Bankruptcy Basics

Chicago Bankruptcy Basics

The building blocks of your bankruptcy case: crucial legal provisions, concepts, and players.

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How Does Bankruptcy Work in Chicago?

If you want know how bankruptcy works in Chicago? You must first learn about a few fundamentals. Start here.  

I’ll help you understand how bankruptcy works, how to use it to accomplish your goals, and what it takes (the burdens) to get there.

Why Do People File Bankruptcy?

This question will introduce us to two crucial bankruptcy provisions.

Individuals file bankruptcy for two main reasons:

  • to stop debt collections (including lawsuits), and
  • to eliminate or reduce debts.

The bankruptcy provision that stops collections is called the bankruptcy “automatic stay.”

The provision that eliminates debts is called the bankruptcy “discharge.”

The Bankruptcy Automatic Stay

This is the bankruptcy protection everybody keeps talking about

The automatic stay, or simply the “stay,” is the name for the bankruptcy protection you get when you file your case.

The automatic stay is probably the main reason why individuals (and even businesses) file bankruptcy.

It’s the main reason for filing bankruptcy because the automatic stay stops creditors and debt collectors from taking collections actions against you and your property — this includes calls, lawsuits, foreclosures, repossessions, demands, you name it.

The bankruptcy protection is automatic because it kicks in immediately when you file your case — you don’t have to wait, all you have to do is file your case.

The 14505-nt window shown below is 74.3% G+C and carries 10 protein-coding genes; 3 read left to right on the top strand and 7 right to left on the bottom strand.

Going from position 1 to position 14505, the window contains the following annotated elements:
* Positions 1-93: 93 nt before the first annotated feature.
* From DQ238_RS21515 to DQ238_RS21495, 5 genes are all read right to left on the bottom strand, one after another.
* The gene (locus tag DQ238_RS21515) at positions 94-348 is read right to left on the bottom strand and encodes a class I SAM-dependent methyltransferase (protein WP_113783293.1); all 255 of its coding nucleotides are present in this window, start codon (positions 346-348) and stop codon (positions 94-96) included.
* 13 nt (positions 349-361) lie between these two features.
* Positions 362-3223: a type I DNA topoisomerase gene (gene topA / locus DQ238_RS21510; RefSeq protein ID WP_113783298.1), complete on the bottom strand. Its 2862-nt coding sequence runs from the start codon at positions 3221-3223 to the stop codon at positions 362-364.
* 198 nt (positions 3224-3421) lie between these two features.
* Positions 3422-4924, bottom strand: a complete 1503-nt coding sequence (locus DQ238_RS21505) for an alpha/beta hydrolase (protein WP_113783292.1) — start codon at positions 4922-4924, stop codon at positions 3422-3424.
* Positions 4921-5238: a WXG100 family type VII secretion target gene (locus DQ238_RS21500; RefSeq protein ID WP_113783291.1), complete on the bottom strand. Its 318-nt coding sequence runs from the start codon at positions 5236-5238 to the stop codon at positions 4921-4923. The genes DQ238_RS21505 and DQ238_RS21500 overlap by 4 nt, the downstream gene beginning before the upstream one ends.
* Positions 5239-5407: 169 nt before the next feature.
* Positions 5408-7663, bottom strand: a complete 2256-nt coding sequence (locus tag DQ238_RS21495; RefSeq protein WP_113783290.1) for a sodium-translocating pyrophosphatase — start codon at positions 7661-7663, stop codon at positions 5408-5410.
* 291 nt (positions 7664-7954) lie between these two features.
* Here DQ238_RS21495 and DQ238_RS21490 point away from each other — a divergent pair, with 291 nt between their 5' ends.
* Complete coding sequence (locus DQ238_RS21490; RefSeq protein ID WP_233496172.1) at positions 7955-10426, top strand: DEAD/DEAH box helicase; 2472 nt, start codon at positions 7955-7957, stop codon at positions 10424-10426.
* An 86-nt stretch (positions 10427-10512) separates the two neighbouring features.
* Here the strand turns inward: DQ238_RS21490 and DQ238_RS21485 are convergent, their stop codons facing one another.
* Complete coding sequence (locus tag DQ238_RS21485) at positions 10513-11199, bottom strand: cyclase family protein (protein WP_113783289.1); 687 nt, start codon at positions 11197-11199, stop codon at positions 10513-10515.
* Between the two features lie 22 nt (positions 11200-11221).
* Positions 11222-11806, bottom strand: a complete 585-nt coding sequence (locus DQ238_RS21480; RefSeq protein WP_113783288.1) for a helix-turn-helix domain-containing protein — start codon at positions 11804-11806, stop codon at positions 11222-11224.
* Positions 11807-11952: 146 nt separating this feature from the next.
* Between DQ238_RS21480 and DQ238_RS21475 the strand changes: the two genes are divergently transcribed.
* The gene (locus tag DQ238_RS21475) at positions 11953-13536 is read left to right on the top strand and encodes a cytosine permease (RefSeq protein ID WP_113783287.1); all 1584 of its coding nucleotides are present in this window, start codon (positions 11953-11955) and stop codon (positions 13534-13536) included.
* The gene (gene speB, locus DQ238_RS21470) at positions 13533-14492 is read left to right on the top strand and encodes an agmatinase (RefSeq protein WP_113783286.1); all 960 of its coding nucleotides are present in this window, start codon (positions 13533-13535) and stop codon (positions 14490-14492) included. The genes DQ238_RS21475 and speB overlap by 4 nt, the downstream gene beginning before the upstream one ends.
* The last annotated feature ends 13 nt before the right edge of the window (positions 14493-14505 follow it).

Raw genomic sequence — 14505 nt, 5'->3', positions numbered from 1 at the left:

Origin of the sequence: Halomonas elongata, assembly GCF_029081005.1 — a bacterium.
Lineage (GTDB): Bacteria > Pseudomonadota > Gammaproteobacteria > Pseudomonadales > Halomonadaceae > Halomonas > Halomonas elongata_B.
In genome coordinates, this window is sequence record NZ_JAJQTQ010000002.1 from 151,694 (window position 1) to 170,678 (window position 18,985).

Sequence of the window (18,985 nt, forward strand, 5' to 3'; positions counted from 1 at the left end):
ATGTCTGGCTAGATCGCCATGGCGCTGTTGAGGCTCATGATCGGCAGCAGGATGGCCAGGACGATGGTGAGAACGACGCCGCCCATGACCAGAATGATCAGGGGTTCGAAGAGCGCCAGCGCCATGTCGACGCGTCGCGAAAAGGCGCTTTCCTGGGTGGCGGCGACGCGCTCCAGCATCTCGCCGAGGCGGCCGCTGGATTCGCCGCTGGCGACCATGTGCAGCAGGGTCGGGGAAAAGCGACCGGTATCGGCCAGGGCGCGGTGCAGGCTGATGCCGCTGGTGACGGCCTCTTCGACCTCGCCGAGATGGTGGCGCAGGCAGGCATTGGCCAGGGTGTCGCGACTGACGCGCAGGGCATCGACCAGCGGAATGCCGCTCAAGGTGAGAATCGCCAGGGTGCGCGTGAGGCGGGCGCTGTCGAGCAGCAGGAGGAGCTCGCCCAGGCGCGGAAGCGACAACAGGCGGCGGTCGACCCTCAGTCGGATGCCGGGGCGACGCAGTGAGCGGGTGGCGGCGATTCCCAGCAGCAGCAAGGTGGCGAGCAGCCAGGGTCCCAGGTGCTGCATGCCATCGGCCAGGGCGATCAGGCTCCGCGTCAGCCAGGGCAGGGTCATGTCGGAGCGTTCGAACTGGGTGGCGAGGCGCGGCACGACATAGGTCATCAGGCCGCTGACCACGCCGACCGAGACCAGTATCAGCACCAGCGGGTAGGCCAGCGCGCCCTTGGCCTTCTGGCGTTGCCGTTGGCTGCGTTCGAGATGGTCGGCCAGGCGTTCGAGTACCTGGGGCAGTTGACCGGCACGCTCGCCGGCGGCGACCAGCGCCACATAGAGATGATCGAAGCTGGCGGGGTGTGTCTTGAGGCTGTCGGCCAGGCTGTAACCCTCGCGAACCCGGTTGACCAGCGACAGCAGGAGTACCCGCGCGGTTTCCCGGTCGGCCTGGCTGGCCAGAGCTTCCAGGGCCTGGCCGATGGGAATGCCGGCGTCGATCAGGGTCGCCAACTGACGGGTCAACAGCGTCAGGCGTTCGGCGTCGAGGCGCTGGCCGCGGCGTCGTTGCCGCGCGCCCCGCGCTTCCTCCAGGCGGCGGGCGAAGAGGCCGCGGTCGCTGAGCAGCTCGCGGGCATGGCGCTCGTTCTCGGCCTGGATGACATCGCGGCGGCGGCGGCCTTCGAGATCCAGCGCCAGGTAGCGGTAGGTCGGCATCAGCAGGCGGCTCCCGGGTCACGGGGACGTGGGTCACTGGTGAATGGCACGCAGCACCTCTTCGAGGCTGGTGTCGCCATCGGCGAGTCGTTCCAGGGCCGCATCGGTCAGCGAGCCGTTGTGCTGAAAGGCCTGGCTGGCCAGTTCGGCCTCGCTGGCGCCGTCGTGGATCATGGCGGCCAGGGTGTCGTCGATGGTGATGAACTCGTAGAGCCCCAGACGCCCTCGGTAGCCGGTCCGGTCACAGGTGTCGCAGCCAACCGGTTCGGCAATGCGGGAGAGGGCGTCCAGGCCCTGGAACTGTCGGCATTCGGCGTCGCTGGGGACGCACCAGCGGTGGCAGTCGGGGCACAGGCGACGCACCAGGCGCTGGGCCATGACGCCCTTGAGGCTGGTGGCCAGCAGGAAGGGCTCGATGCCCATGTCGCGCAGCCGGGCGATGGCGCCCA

To get into the details of the automatic stay go to Bankruptcy Protection: The Automatic Stay

The Bankruptcy Discharge

The discharge is what eliminates your debts

The discharge is an order entered by the bankruptcy judge that eliminates your debts. It’s also the other main reason why people file bankruptcy.

The bankruptcy discharge wipes-out your debts by:

  • eliminating your legal obligation to pay your debts (your “personal liability”) by voiding the contracts you signed with your creditors so creditors have nothing to enforce, and by
  • prohibiting your creditors from attempting to collect the discharged debts — forever!
The discharge is available under both chapter 7 and chapter 13

You can get a discharge by filing chapter 7 or chapter 13.

For chapter 7 cases, the discharge provision is located in section 727 of the Bankruptcy Code. For chapter 13 cases, the discharge provision is located in section 1328 of the Code.

Each respective provision give the judge the the power to enter the discharge order — which is generally entered towards the end of a bankruptcy case.

If you want to learn a lot more about the discharge go to The Bankruptcy Discharge

The Bankruptcy Estate

The most important bankruptcy concept you must understand

The property of the bankruptcy estate is a fundamental concept of bankruptcy law.

You have to keep this concept in mind before you file your case, when you file your case, while your case is pending, and for a short time after your case is over.

Learn About the Property of the Bankruptcy Estate

The Bankruptcy Players

Debtors, creditors, trustees, U.S. Trustees, and judges

Learn about the bankruptcy players who will generally have a role in your case.

Debtor (you)

The debtor is the person who files the bankruptcy case. Married couples can file together under one case as joint debtors.

More about the Debtor


Creditors get divided into classes and their claims receive different treatment. Your creditors will have an impact on which chapter you should file under.

More about Creditors

Bankruptcy Trustee

A trustee is appointed to every bankruptcy case.

A chapter 7 trustee will be appointed to your case is you file under chapter 7. And a chapter 13 trustee will be appointed if you file under chapter 13.

However, the chapter 7 trustee and the chapter 13 trustee serve different functions and have different roles.

The Chapter 7 Trustee

Chapter 13 Trustee

Office of the United States Trustee

Commonly referred to as the U. S. Trustee or “UST”, the Office of the U.S. Trustee is a component of the Department of Justice.

The UST oversees the administration of all bankruptcy cases and monitors the system for bankruptcy abuse and bankruptcy fraud.

U.S Trustee

Bankruptcy Judge

The judge presides over the bankruptcy case, resolves disputes, makes rulings, and enters orders to effectuate the Bankruptcy Code.

ILNB Judges